“Canberra only has itself to blame,” read an commentary yesterday from the China Daily, the newspaper published by the Information Office of China’s State Council, the administrative office in charge of its external propaganda. The commentary came amid news that China plans to suspend seven types of Australian exports, including wine and coal, a decision that has caused an uproar in Australia.
Observers outside China noted that the unilateral restrictions, coming amid dramatically worsening relations, underscore China’s willingness to leverage economic pressure to oppose countries that challenge its interests. But there is another curious dimension to this latest move – the striking lack of coverage of the restrictions in China’s own media.
As ABC Australia reported yesterday, news of the export suspensions was relayed not by China’s government directly, but by the tabloid Global Times, a commercial spin-off (known for its nationalistic saber-rattling) of the Chinese Communist Party’s flagship People’s Daily newspaper. While the Foreign Trade Department of China’s Ministry of Commerce reportedly summoned Chinese importers earlier in the week to notify them of the changes, no public announcement was made by the ministry.
China’s only official acknowledgement so far came yesterday in a press conference held by the Ministry of Foreign Affairs. Asked about the Australian restrictions by a reporter from Bloomberg, spokesperson Wang Wenbin responded:
As for the Australian exports to China that you asked about, we responded to similar questions on multiple occasions. The Chinese competent authorities’ measures on foreign imports are in line with Chinese laws and regulations and international customary practices. They protect the safety of consumers and the legitimate rights and interests of domestic industries, and are consistent with the free trade agreement between China and Australia.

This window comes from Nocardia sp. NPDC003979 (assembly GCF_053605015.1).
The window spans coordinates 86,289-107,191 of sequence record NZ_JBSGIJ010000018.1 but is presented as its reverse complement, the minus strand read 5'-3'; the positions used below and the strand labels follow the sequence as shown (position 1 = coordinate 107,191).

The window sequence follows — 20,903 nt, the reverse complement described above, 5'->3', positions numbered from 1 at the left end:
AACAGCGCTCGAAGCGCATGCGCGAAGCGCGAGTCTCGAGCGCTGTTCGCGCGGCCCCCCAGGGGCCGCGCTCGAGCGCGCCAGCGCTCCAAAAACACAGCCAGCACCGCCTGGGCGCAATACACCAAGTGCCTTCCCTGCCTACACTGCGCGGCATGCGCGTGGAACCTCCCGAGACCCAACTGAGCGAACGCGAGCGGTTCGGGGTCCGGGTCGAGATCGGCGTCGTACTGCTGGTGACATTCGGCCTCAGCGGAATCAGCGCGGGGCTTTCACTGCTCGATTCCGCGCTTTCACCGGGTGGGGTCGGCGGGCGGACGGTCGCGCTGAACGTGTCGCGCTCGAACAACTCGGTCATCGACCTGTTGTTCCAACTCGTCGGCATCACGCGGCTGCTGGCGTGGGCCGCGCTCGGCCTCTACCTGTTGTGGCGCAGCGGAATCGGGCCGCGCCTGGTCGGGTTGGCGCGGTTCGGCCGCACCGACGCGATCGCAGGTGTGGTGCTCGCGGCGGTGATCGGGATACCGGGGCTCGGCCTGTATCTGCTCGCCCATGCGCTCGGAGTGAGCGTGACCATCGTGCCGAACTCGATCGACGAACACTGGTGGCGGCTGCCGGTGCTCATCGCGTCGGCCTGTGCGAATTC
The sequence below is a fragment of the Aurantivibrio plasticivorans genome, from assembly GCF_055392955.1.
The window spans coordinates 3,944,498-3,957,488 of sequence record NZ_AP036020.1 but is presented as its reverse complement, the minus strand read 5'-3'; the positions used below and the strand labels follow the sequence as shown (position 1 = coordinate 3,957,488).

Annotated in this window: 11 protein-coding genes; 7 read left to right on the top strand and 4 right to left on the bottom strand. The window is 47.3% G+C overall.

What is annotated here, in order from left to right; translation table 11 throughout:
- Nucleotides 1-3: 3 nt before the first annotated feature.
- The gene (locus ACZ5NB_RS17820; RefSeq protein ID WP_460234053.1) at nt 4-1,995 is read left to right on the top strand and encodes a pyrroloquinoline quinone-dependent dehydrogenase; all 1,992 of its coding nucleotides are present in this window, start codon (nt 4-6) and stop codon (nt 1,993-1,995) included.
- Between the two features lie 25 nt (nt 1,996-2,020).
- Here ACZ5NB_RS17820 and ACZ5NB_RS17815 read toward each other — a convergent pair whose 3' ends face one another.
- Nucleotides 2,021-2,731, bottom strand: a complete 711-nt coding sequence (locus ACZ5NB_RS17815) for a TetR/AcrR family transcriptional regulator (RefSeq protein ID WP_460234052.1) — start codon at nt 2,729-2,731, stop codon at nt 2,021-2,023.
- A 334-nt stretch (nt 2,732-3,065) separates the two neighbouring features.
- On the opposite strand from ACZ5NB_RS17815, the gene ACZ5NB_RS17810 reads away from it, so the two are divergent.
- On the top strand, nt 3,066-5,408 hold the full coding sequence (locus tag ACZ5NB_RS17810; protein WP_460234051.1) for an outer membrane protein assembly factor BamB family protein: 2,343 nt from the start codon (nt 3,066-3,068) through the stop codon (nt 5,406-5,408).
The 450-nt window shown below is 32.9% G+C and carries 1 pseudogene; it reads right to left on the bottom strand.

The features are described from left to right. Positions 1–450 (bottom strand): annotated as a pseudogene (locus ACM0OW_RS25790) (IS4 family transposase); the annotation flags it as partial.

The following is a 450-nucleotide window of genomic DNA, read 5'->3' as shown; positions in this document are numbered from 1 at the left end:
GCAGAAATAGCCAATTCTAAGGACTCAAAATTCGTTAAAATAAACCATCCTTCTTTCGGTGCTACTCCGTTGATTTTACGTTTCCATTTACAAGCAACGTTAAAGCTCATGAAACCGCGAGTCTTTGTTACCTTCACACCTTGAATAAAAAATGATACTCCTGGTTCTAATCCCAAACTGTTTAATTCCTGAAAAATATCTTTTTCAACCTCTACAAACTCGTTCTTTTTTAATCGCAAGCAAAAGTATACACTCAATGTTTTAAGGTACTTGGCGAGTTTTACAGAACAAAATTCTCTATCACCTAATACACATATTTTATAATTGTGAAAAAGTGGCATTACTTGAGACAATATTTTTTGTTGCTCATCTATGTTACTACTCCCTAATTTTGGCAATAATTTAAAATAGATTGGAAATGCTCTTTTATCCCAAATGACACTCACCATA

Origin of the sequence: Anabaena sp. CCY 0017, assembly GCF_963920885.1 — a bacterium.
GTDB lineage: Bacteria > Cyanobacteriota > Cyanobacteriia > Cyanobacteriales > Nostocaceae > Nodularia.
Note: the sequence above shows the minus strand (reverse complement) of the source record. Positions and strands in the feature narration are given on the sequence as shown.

But how has this major trade story – seeing as it concerns, as Wang said, “the safety of consumers and the legitimate rights and interests of domestic industries” – been reported inside China? This is where things become curious, and revealing.
Presumably, restrictions impacting billions of dollars of imports with a major trading partner would at the very least make business headlines. But a search of news archives since November 1 using the keyword “Australia,“ covering several hundred mainland Chinese newspapers, turns up just 10 news articles dealing with the unilateral restrictions.
Of these 10 articles, 7 are directly from the English (5) and Chinese (2) editions of the Global Times. The remaining three articles, it turns out, are also from the Global Times, but are re-published at the website of Ningxia Daily, the official CCP flagship paper in Ningxia, at Shenzhen Special Zone Daily (深圳特区报), an official CCP daily in the Shenzhen SEZ, and Newspaper Digest (报刊文摘), a publication of Shanghai’s official Liberation Daily. Meanwhile, searches of keywords like “Australia” and “7 products” on Google turn up overseas results in Chinese about the restrictions, but nothing in major or minor publications inside China, including speciality business-related websites.
The most recent news report on the bilateral trade row, appearing today in the Global Times, is a play-by-play account of accounts in the Australian and other media outside mainland China – in the Australian Financial Review, in Hong Kong’s South China Morning Post, at ABC Australia.
How do we account for this strangely unilateral media conversation? Why is this major trade story, understandably sparking concern in Australia and beyond, the exclusive prerogative inside China of a single newspaper, the sole exception being English-language coverage in the official newspaper (China Daily) of the government department dedicated to external propaganda?
Despite Wang Wenbin’s suggestion that China’s aim in imposing these unilateral restrictions is to “protect the safety of consumers and the legitimate rights and interests of domestic industries,” the palpable silence in China’s own media, and the fact that the bulk of what little “coverage” is available is in English and directed at foreign readers, clearly suggests this is a naked act of retaliation. The lack of coverage would also seem to suggest that Chinese leaders do not wish to encourage public comment or controversy over the decision, or to air out the sensitive details behind the ongoing bilateral disagreement — involving as it does allegations of Chinese spying and overseas influence operations in Australia.